COVID Sore Throat vs. Strep Throat
The main difference between the two is that a COVID-19 sore throat is caused by a virus, while strep throat is caused by bacteria. A doctor cannot tell whether a sore throat is caused by COVID or strep just by looking into your mouth. If your COVID-19 test is negative, your doctor can swab your throat to test for strep.
If the test confirms a strep diagnosis, your doctor will prescribe antibiotics to treat the infection and prevent serious complications, such as rheumatic fever. When the COVID virus causes a sore throat, antibiotics will not help. Most sore throats resulting from COVID will get better on their own within 1 week.
A sore throat can have many causes. If an infection with the coronavirus is the cause, then you may experience other symptoms related to it as well. Usually, your sore throat will go away on its own once the infection has cleared. There are however a few home remedies such as resting, keeping yourself hydrated, and gargling with warm, salty water that can be helpful to relieve your pain and help shorten the duration of your sore throat.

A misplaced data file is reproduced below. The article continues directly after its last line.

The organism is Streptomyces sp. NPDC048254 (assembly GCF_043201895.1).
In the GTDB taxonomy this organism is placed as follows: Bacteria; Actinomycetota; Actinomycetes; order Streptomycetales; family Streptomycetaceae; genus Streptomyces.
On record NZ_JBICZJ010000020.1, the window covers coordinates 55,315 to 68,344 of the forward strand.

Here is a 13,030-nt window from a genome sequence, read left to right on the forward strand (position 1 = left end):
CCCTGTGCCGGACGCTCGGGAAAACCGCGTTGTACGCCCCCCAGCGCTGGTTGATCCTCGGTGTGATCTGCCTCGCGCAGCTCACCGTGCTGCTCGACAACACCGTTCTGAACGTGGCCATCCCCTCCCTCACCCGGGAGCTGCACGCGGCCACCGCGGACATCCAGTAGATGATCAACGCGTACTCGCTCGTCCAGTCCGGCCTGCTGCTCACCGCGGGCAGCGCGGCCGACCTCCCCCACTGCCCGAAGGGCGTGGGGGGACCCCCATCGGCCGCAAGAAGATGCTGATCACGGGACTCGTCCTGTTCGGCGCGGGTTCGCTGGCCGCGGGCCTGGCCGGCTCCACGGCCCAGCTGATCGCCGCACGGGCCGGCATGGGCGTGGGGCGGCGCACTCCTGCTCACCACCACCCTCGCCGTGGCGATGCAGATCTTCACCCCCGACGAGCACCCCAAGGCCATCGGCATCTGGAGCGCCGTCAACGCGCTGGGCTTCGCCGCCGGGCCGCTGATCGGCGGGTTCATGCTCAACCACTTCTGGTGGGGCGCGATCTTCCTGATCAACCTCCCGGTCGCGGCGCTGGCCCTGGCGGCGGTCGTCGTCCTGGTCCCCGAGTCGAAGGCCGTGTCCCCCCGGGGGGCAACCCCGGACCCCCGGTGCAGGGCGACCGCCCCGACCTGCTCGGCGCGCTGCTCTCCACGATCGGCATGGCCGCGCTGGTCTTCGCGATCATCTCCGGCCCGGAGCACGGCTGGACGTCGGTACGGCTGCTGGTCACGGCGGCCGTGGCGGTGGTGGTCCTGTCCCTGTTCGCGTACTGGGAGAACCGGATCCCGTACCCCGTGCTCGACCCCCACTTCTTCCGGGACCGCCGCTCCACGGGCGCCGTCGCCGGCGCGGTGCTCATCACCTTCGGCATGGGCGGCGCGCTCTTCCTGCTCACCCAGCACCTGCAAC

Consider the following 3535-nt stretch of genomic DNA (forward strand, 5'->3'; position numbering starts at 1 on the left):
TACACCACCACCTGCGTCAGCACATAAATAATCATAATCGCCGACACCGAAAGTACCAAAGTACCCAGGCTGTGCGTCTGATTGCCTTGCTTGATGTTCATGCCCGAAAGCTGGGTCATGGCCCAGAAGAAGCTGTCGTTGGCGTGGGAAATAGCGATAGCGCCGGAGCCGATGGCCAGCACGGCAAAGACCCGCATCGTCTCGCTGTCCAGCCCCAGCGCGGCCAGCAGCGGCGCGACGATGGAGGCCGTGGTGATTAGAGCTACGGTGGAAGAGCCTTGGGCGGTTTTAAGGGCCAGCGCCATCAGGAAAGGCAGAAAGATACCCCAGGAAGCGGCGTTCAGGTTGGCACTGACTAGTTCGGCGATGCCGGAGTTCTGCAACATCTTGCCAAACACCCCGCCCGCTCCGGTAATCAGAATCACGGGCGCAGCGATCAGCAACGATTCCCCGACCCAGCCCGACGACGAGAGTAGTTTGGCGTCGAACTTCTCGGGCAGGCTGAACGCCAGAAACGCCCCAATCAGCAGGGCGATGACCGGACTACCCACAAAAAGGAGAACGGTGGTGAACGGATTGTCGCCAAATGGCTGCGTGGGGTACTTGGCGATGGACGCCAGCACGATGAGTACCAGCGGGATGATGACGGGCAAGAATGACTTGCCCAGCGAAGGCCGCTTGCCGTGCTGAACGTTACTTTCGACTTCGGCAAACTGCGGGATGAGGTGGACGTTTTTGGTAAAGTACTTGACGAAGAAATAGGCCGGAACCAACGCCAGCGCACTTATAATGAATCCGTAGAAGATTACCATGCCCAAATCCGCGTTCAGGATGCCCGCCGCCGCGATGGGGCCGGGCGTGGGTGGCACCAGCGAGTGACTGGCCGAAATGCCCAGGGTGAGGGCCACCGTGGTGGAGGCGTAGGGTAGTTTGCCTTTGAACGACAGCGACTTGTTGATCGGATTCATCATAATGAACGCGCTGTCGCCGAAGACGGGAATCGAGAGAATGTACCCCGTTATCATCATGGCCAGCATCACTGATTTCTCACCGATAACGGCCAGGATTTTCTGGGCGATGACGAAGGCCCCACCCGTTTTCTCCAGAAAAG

Q: Is sore throat a sign of COVID?
A: A sore throat is one of the most frequent signs of a COVID infection. It often goes together with other symptoms of a COVID infection, but it may appear on its own as well.
Q: Can a sore throat follow a COVID vaccine?
A: A sore throat is not a known side-effect of vaccination. This means that if you have a sore throat after your COVID vaccine, it may be that you are infected with the coronavirus or with another virus that is causing the pain in your throat.
Q: Why do I have a sore throat but no fever?
Q: How do I know if my sore throat is viral or bacterial?
You need to get tested to find out if your sore throat is viral or bacterial. An at-home COVID test kit can determine if you have a viral infection. A healthcare provider will need to swab the back of your throat to confirm a bacterial infection.
Q: Why does sore throat get worse at night?
If you have other symptoms, such as a cough or stuffy nose, lying down can cause post-nasal drip. The excess mucus can collect at the back of your throat and irritate it further. Sleeping with your mouth open can also irritate your throat more.